[2] Liu, A., Shi, S., Wang, X. (2021). Efficient DOA estimation method with ambient noise elimination for array of underwater acoustic vector sensors. In 2021 IEEE/CIC International Conference on Communications in China (ICCC Workshops), pp. 250-255. https://doi.org/10.1109/ICCCWorkshops52231.2021.9538869
[3] Li, X., Wang, J., Li, Z., Li, Y., Geng, Y., Chen, M., Zhang, Z. (2021). Leaky-wave antenna array with bilateral beamforming radiation pattern and capability of flexible beam switching. IEEE Transactions on Antennas and Propagation, 70(2): 1535-1540. https://doi.org/10.1109/TAP.2021.3111157
[4] Belay, H., Kornegay, K., Ceesay, E. (2021). Energy efficiency analysis of RLS-MUSIC based smart antenna system for 5G network. In 2021 55th Annual Conference on Information Sciences and Systems (CISS), pp. 1-5. https://doi.org/10.1109/CISS50987.2021.9400325
[5] Abualhayja'a, M., Hussein, M. (2021). Comparative study of adaptive beamforming algorithms for smart antenna applications. In 2020 International Conference on Communications, Signal Processing, and their Applications (ICCSPA), pp. 1-5. https://doi.org/10.1109/ICCSPA49915.2021.9385725
[6] Belay, H., Kornegay, K., Ceesay, E. (2021). Energy efficient smart antenna beamforming algorithms for next-generation networks. In 2021 IEEE 11th Annual Computing and Communication Workshop and Conference (CCWC), pp. 1106-1113. https://doi.org/10.1109/CCWC51732.2021.9376032.
[7] Qin, Y., Li, S., Tang, Z. (2021). DOA estimation method based on improved variable-step-size LMS algorithm. In 2021 International Symposium on Computer Technology and Information Science (ISCTIS), pp. 46-49. https://doi.org/10.1109/ISCTIS51085.2021.00018
[8] Sun, F., Lan, P. (2021). Efficient two-dimensional DOA estimation for coprime-displaced three parallel nested arrays. In 2021 6th International Conference on Communication, Image and Signal Processing (CCISP), pp. 393-397. https://doi.org/10.1109/CCISP52774.2021.9639271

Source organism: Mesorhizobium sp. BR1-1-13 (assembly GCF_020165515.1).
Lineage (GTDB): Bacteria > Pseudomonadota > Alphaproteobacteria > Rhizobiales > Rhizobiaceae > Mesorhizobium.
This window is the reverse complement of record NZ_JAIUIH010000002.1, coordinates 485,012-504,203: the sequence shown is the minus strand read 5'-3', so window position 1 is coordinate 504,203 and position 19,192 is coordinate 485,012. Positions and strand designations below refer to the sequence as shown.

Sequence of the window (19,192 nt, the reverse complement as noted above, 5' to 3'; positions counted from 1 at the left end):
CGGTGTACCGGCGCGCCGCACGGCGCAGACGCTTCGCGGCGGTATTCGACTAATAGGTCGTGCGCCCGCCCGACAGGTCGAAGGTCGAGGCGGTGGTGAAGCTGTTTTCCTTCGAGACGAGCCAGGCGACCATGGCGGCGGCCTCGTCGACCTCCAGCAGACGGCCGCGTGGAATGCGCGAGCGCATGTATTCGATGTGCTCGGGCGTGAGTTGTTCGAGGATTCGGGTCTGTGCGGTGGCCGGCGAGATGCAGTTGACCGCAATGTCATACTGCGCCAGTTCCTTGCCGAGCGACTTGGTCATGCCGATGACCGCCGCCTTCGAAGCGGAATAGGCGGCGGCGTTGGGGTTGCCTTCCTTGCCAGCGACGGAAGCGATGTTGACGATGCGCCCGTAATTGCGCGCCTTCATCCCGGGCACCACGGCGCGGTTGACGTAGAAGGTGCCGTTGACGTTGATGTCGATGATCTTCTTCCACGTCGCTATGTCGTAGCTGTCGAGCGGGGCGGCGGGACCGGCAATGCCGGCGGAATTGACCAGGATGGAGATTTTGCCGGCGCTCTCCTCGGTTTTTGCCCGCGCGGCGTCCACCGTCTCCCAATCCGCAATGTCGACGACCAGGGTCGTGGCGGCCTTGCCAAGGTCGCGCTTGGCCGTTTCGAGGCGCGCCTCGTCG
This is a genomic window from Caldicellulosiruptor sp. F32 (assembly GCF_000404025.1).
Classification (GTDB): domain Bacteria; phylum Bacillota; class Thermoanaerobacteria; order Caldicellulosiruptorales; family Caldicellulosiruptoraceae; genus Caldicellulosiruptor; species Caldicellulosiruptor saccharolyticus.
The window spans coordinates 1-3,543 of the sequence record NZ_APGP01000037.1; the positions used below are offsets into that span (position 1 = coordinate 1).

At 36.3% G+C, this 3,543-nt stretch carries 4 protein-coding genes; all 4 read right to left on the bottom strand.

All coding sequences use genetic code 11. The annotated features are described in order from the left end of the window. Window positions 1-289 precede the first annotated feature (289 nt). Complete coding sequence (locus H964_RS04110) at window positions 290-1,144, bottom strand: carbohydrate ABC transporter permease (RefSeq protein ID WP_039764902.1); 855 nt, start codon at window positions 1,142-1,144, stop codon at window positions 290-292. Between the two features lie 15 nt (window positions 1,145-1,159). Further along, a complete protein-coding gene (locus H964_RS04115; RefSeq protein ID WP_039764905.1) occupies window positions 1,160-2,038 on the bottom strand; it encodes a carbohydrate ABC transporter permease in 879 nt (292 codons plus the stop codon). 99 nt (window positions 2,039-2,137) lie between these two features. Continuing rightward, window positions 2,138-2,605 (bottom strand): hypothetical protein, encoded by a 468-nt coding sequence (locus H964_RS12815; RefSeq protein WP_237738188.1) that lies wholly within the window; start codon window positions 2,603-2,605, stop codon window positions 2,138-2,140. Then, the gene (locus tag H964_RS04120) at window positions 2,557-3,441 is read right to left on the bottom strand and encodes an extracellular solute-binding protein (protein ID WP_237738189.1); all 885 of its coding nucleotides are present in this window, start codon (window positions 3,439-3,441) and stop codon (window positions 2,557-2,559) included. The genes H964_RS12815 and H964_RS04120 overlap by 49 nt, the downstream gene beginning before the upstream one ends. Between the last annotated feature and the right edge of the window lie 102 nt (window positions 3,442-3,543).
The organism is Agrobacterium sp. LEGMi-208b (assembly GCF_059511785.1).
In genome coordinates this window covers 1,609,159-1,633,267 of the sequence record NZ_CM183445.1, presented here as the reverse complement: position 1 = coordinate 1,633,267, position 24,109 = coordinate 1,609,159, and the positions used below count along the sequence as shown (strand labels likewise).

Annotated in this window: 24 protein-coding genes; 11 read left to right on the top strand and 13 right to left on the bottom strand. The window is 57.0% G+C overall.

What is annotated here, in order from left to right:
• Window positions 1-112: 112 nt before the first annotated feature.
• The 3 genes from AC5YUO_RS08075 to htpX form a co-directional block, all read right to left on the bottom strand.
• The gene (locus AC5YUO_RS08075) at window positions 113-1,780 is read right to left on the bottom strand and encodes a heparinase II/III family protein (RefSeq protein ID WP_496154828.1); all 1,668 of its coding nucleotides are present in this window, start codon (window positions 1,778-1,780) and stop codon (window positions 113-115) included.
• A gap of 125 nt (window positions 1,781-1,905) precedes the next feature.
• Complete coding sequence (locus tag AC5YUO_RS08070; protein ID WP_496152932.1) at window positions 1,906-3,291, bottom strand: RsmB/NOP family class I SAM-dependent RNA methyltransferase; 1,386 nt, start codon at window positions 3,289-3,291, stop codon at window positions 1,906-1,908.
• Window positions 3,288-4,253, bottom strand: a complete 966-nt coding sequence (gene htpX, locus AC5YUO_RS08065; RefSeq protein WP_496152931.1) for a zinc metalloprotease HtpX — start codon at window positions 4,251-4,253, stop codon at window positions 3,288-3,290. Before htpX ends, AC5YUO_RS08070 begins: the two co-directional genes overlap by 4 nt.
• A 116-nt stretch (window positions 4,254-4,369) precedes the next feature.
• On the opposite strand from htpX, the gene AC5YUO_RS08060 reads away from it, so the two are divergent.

[9] Alsalti, H.A., Abualnadi, D.I., Abdalazeez, M.K. (2021). Direction of arrival for uniform circular array using directional antenna elements. In 2021 IEEE Jordan International Joint Conference on Electrical Engineering and Information Technology (JEEIT), pp. 83-88. https://doi.org/10.1109/JEEIT53412.2021.9634136
[10] Tayem, N., Budimir, S., Veramareddy, V.R., Hussain, A.A. (2021). Capon root-MUSIC-like direction of arrival estimation based on real data. In 2021 IEEE 94th Vehicular Technology Conference (VTC2021-Fall), pp. 1-6. https://doi.org/10.1109/VTC2021-Fall52928.2021.9625275
[11] Yu, G.C. (2020). A computationally efficient estimation algorithm for direction of arrival in double parallel linear array. Traitement du Signal, 37(3): 443-449. https://doi.org/10.18280/ts.370311
[12] Zhang, Q., Li, J., Li, Y., Li, P. (2021). A DOA tracking method based on offset compensation using nested array. IEEE Transactions on Circuits and Systems II: Express Briefs, 69(3): 1917-1921. https://doi.org/10.1109/TCSII.2021.3114025
[13] Mao, Y., Guo, Q., Ding, J., Liu, F., Yu, Y. (2021). Marginal likelihood maximization based fast array manifold matrix learning for direction of arrival estimation. IEEE Transactions on Signal Processing, 69: 5512-5522. https://doi.org/10.1109/TSP.2021.3112922
[14] Sultan, K., Alharbey, R.A. (2019). ULA‐based near‐field source localisation in cognitive femtocell network: A comparative study of genetic algorithm hybridised with pattern search and swarm intelligence. IET Communications, 13(12): 1753-1761. https://doi.org/10.1049/iet-com.2018.5038
[15] Xu, X., Shen, M., Zhang, S., Wu, D., Zhu, D. (2021). Off-grid DOA estimation of coherent signals using weighted sparse Bayesian inference. In 2021 IEEE 16th Conference on Industrial Electronics and Applications (ICIEA), pp. 1147-1150. https://doi.org/10.1109/ICIEA51954.2021.9516237
[16] Bakhshi, G., Shahtalebi, K. (2017). Role of the NLMS algorithm in direction of arrival estimation for antenna arrays. IEEE Communications Letters, 22(4): 760-763. https://doi.org/10.1109/LCOMM.2017.2760253
[17] Chang, K.Y., Chen, K.T., Ma, W.H., Hwang, Y.T. (2019). An enhanced MUSIC DoA scanning scheme for array radar sensing in autonomous movers. In 2019 IEEE International Conference on Artificial Intelligence Circuits and Systems (AICAS), pp. 152-153. https://doi.org/10.1109/AICAS.2019.8771584